The court, by the way, is not being activist. It had no logical option but to apply its equal protection clause to everybody.Which prompted Mickey Kaus at Slate.com to make this argument:
... the breathtaking speed with which this sort of radical cultural change has gone from being unmentioned to being a litmus test for all rational people is one of the things that worries ordinary voters and turns them into cultural conservatives even though, were activists like Sullivan a little less self-righteous and condescending ("no logical option") these voters might be persuaded to try worthy experiments like gay unions and gay marriage.Being a resident of Los Angeles must give Kaus tremendous insights into what "worries ordinary voters" who are "cultural conservatives."
It turns out, says Kaus, that these anti-gay-marriage cultural conservatives are surprisingly open-minded. They might really embrace gay marriage were they not visiting Andrew Sullivan's website and feeling talked down to. (Do most of these "ordinary" people even know who Andrew Sullivan is?)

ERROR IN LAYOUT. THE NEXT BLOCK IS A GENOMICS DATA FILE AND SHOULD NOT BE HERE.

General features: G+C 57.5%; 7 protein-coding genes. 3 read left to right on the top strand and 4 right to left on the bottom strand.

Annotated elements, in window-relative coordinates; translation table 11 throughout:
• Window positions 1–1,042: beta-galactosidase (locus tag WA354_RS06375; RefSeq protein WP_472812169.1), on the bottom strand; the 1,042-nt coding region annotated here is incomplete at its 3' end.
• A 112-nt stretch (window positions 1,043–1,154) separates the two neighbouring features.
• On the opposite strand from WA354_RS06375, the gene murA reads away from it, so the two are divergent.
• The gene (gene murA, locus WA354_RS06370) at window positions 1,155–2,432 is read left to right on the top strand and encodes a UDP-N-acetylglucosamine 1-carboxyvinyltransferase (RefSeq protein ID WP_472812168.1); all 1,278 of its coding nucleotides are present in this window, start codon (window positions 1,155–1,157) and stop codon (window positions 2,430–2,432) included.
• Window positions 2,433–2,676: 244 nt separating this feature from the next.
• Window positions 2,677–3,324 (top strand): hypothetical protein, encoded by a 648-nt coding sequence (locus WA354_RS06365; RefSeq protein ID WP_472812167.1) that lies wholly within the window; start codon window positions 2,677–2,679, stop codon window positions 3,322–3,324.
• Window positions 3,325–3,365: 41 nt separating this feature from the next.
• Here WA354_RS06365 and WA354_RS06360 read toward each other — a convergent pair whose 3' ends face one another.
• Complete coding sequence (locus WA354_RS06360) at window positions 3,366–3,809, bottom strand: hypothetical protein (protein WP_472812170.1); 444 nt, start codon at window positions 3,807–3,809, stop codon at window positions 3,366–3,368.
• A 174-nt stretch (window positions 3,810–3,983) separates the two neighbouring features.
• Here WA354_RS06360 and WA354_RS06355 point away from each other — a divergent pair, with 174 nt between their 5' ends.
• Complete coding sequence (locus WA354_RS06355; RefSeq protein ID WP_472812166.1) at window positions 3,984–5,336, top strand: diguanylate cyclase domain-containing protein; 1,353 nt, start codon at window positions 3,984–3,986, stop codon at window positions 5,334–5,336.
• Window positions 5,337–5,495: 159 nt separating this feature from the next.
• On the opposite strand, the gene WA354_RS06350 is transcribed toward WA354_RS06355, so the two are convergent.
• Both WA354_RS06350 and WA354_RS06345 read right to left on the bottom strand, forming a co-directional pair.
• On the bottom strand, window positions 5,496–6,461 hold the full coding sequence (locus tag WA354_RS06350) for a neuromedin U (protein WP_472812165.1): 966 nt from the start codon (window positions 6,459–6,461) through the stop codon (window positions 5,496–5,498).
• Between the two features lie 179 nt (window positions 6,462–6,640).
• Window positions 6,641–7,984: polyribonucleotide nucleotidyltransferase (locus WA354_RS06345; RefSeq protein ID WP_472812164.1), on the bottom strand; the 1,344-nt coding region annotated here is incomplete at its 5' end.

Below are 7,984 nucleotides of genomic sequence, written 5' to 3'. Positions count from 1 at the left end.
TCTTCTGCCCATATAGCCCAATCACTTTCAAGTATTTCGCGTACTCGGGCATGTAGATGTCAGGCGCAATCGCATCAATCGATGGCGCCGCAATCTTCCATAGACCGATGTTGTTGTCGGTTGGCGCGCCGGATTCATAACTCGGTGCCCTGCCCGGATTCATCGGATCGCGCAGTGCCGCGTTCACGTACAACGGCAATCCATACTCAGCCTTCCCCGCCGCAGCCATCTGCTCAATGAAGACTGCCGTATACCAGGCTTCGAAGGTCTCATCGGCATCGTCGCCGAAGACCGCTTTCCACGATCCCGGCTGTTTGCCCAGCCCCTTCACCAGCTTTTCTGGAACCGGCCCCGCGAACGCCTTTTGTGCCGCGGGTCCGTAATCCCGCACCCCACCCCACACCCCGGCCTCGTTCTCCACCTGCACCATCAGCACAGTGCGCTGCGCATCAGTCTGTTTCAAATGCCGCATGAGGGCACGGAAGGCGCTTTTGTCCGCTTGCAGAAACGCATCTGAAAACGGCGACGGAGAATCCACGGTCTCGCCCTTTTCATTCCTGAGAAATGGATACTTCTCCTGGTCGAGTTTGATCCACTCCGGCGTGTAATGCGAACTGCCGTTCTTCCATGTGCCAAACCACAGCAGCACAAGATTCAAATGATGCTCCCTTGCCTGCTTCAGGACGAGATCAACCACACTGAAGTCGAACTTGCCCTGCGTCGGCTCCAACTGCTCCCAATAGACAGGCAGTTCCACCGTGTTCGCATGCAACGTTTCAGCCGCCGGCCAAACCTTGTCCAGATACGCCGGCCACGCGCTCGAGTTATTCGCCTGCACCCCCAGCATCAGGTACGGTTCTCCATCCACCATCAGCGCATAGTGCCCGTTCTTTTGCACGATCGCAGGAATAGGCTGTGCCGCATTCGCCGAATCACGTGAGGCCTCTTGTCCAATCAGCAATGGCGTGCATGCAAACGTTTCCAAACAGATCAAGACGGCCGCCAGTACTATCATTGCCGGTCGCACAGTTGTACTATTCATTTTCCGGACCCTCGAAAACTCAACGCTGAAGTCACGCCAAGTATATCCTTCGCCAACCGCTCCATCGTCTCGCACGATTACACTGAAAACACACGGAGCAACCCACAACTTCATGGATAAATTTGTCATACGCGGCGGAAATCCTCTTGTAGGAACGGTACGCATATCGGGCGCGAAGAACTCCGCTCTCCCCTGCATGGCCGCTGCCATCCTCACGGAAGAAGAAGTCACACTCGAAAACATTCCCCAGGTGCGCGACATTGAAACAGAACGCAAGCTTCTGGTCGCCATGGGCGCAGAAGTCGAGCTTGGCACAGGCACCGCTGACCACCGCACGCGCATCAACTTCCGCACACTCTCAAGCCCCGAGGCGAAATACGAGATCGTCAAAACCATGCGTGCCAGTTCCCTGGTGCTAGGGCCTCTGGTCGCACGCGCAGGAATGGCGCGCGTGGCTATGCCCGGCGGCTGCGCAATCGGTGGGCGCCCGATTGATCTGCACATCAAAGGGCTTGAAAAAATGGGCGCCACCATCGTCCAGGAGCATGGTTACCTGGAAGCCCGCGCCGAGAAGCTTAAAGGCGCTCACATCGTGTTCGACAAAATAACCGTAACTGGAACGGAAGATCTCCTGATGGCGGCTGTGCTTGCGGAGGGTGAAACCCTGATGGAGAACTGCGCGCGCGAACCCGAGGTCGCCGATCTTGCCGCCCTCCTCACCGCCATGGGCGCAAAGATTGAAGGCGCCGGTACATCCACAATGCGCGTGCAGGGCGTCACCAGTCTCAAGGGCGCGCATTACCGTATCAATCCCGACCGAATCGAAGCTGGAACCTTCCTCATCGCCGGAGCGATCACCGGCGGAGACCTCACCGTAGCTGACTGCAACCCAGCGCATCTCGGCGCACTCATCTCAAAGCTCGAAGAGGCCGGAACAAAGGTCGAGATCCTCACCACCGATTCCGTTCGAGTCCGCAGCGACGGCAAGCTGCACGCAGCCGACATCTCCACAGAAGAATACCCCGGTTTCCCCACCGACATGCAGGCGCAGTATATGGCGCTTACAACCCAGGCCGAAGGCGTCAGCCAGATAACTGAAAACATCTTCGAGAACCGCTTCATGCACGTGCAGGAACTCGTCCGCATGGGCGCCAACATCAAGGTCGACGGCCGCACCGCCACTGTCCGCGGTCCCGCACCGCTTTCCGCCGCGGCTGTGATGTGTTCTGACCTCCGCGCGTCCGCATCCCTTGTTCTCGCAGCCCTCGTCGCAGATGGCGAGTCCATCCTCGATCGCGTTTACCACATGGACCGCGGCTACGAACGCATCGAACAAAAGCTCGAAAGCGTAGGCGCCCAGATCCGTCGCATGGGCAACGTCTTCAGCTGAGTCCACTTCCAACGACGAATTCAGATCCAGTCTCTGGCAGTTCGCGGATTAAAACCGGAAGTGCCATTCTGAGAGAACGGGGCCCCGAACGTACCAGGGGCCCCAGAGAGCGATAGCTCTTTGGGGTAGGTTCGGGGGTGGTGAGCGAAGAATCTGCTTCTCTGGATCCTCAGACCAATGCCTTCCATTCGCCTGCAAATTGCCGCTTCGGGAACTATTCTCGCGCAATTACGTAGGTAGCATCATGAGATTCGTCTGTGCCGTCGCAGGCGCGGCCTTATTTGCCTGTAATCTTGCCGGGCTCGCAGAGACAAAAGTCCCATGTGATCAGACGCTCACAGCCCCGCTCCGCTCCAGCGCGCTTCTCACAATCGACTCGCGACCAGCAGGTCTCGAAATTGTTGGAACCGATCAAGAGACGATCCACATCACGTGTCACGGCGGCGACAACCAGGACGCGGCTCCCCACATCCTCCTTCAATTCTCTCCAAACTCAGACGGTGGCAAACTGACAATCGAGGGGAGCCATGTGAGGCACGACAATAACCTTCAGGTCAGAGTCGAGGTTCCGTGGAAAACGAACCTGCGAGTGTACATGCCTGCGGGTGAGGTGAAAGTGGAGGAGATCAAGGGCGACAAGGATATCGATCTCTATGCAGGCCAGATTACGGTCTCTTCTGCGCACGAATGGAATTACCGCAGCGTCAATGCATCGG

I guess all of those culturally conservative men in the early 20th century who opposed women's suffrage were, deep down, quite open to it; they simply felt the suffragettes were speaking to them in a condescending tone.
I also take issue with Kaus's reference to the "breathtaking speed" with which gay marriage has gone "from being unmentioned" to the current state of affairs. Perhaps 35 years qualifies as "breathtaking speed" in Kaus's world, but I don't think it does in most people's world.
Bigotry and discrimination do not deserve a shelf life.